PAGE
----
From the Database of Home of the Underdogs
Copyright 1996, Accolade
Eradicator is a fun FPS from Accolade that got far too little attention than it deserves. Steve Bauman’s review for CD Mag explains why this derivative underdog is not just another boring Quake clone:
“In the gaming business, it’s getting quite a bit harder to make a good first impression. With the sheer volume of titles, making yours stand out from the pack has forced publishers to go for the lowest common denominator and focus on the thing gamers claim not to care about: visuals. If that demo doesn’t have eye-popping visuals, the online whiners can turn people away from your game in droves. When looking at the 3D action genre, how your game compares to the two biggies, Duke Nukem 3D and Quake will likely determine the success of your game.
Eradicator doesn’t compare favorably, visually speaking, to either game. 3D fetishists will bad-mouth the engine for not being Quake-like, Duke Nukem-like, or whatever. The 3D engine is passable, lacking a high-resolution mode (which you’d think it could handle, considering its relative simplicity). It is a fast engine; it arguably runs too fast on a Pentium machine, but its fluidity will cause you to hearken back to the days of Doom. Unfortunately, the sound effects are uninspiring, and the voice performances are even worse.
As a design, Eradicator is derivative, taking the multiple characters from Heretic and Hexen (but adding unique missions for each), the mission-based structure and mouse control from Terminator: Future Shock and the interaction with the environment from Duke Nukem 3D. Also from Duke is the inclusion of a complete level editor, and like all of the games (minus Terminator), full network play is supported, though no Quake-style client/server or direct Internet play is present.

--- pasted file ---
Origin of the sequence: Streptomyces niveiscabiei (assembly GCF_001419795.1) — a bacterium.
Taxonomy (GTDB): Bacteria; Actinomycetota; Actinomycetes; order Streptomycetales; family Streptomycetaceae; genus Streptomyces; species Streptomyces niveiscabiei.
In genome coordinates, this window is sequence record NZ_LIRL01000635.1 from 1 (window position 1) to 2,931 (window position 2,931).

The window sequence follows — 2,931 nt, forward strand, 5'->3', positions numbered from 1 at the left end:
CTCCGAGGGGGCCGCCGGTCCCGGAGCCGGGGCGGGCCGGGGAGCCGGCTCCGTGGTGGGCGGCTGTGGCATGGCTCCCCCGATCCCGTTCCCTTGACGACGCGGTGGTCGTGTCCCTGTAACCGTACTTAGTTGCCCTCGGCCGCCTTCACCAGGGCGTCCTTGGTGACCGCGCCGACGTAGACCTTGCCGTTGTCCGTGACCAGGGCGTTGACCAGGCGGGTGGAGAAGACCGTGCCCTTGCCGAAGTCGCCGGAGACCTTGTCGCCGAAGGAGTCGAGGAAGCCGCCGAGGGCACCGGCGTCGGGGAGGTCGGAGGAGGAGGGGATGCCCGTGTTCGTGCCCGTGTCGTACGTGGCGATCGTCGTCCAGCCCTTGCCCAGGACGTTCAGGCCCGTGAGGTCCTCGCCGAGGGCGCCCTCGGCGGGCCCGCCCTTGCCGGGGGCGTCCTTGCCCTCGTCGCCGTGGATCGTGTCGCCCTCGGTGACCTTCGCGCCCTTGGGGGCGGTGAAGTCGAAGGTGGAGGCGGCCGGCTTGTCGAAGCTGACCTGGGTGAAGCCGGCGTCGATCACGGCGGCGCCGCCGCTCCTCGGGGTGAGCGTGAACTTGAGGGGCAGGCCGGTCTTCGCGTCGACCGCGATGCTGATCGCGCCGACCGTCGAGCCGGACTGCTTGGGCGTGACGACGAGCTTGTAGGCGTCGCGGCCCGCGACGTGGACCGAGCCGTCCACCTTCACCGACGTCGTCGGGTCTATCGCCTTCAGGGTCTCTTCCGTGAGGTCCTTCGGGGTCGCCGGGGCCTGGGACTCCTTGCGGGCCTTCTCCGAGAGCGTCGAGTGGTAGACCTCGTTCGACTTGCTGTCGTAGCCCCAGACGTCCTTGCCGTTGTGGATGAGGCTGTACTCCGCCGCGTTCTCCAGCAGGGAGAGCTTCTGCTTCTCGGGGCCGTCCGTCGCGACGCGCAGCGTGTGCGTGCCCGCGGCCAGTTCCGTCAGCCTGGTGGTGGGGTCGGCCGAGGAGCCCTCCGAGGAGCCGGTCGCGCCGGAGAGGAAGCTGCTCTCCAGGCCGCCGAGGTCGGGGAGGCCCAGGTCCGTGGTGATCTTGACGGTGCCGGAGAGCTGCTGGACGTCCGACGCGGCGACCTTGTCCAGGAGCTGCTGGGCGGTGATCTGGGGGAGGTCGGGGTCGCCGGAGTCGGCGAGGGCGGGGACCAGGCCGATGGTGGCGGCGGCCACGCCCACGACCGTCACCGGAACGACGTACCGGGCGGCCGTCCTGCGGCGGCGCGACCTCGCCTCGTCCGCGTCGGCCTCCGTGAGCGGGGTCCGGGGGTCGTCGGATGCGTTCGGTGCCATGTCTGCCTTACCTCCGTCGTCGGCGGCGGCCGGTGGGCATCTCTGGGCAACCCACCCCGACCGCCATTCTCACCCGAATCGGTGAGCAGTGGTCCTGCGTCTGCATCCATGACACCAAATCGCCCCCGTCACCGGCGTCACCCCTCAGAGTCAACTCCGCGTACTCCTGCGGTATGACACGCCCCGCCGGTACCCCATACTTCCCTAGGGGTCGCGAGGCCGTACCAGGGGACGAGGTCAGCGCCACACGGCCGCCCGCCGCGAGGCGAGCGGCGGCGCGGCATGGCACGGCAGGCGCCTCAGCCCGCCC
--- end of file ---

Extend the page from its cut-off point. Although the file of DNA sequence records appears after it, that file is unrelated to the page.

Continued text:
One thing Eradicator makes use of is an optional third-person viewpoint. It’s something of a mixed bag; you may find yourself switching to first-person for most of the game. The reason is obvious. All third-person games have to track the player while avoiding obstacles, and Eradicator‘s “Smart Camera,” like almost every other game’s, is anything but. The camera still finds itself blocking the view and the switches to first-person if you’re too close to the wall is very disorienting.
The game’s pseudo-mission structure sounds more impressive than it really is, as the level design forces the player on a linear path. Later levels, though, incorporate many more puzzle-like elements, which elevate the game above yet another “find key to open door” game.
What’s ultimately odd about Eradicator is that, despite its derivative nature and primitive visuals, it works. It’s hard to put a finger on exactly why, but it works, providing further proof that solid execution is better than innovation. It falls short of being a violent Super Mario 64, but it’s obvious the designers wanted to go beyond the usual Doom clone, and bestowed upon the game the features they really liked from the competition. Most designs of this nature turn into incoherent messes; with Eradicator, this approach makes the game feel familiar, one that conjures up most of the positive things you associate with the games it evokes.”